The data used in Chapter 12, Table 1
An object of class
data.frame with 10 rows and 6 columns.
Suppose that a psychologist studying the visual system was interested in determining the extent to which interfering visual stimuli slow the abilityto recognize letters. Subjects are brought into a laboratory and seated in front of a tachistoscope. Subjects are told that they will see either the letter T or the letter I displayed on the screen. In some trials, the letter appears by itself, but in other trials, the target letter is embedded in a group of other letters. This variation in the display consitutes the first factor, which is referred to as noise. The noise factor has two levels – absent and present. The other factor varied by the experimenter is where in the display the target letter appears. This factor, which is called angle, has three levels. The target letter is either shown at the center of the screen (0 degrees off-center, where the subject has been instructed to fixate), 4 degrees off-center or 8 degrees off-center (in each case, the deviation from the center varies randomly between left and right). The data in Table 12.1 consist of reaction time scores for 10 participants where each participant contributes 6 scores to the analysis. In particular, each participant is exposed to each of 6 experimental conditions, which are obtained by factorially combining angle (0, 4, and 8) with noise (absent and present). The tests of interest are the omnibus tests within the two-factor within-subjects ANOVA. The dependent measure is reaction time (latency), measured in milliseconds (ms), required by the subject to identify the correct target letter. Each subject has six scores.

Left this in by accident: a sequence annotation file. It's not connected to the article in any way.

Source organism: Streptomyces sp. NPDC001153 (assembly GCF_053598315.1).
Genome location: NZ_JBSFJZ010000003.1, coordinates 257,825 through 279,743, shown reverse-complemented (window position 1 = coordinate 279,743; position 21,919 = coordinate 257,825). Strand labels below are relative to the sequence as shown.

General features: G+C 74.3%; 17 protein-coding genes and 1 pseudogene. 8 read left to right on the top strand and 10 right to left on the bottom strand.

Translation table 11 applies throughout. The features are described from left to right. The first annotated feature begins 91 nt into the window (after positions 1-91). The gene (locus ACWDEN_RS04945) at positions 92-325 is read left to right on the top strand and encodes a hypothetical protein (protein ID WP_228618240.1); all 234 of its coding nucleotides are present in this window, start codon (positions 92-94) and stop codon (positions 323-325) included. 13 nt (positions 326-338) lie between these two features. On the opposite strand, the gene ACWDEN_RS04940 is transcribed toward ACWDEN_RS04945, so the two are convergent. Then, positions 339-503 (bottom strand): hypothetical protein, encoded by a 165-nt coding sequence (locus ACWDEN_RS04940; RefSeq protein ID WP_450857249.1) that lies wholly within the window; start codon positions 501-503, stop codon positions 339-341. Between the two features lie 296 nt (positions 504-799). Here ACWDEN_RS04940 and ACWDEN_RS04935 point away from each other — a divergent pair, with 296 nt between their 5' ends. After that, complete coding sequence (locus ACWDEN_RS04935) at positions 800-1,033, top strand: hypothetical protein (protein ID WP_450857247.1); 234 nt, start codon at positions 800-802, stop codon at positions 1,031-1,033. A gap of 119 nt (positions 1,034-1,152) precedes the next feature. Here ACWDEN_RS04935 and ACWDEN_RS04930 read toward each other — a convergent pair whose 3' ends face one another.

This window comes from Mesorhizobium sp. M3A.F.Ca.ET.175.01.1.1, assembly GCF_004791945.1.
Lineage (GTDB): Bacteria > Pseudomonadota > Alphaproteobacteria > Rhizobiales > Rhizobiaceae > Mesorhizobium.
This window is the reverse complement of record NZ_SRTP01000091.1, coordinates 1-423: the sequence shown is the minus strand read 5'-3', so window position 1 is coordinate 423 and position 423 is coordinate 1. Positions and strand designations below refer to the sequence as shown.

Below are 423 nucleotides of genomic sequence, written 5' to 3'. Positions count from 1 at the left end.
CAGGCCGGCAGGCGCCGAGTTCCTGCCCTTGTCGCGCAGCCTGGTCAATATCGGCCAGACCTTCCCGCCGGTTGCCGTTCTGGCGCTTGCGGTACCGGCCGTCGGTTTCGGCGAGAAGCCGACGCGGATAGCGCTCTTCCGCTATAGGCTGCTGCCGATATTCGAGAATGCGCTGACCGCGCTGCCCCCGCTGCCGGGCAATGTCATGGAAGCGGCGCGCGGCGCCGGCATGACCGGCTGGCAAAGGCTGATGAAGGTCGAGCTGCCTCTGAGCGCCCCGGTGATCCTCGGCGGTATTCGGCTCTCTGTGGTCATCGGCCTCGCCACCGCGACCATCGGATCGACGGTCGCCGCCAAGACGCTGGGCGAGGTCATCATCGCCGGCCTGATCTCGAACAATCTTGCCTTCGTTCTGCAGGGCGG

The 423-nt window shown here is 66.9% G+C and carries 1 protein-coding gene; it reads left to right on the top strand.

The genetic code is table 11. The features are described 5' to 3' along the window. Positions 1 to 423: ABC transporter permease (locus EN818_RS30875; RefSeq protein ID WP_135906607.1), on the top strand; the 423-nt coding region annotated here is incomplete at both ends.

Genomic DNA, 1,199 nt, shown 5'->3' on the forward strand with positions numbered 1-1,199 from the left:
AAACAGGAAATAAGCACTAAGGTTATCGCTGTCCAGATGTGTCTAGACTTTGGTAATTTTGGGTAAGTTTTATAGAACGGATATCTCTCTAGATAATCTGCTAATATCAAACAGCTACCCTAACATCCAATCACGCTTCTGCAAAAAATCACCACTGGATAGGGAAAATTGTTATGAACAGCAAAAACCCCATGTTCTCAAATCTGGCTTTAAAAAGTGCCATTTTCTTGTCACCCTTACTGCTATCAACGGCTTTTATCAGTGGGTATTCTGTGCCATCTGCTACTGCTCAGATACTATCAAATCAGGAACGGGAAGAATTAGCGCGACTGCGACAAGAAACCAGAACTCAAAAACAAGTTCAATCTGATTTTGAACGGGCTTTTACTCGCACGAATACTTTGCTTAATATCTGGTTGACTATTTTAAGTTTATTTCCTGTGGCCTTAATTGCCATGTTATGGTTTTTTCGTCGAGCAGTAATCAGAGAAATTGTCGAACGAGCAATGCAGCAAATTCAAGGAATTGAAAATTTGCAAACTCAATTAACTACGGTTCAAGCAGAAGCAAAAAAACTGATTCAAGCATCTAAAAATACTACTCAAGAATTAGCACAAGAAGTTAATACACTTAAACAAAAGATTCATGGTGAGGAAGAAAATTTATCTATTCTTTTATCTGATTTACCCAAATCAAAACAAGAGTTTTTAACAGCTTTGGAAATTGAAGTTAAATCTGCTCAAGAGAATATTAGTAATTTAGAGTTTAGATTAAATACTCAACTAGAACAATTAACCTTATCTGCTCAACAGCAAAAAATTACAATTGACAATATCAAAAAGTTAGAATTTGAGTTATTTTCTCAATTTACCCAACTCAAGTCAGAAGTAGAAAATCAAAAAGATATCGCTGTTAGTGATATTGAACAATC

reaction time w/ noise absent, angle 0
reaction time w/ noise absent, angle 4
reaction time w/ noise absent, angle 8
reaction time w/ noise present, angle 0
reaction time w/ noise present, angle 4
reaction time w/ noise present, angle 8
Ken Kelley firstname.lastname@example.org
Maxwell, S. E., Delaney, H. D., \& Kelley, K. (forthcoming). Designing experiments and analyzing data: A model comparison perspective. (3rd ed.). Routledge.
Maxwell, S. E., Delaney, H. D., \& Kelley, K. (forthcoming). Designing experiments and analyzing data: A model comparison perspective (3rd ed.). Routledge.
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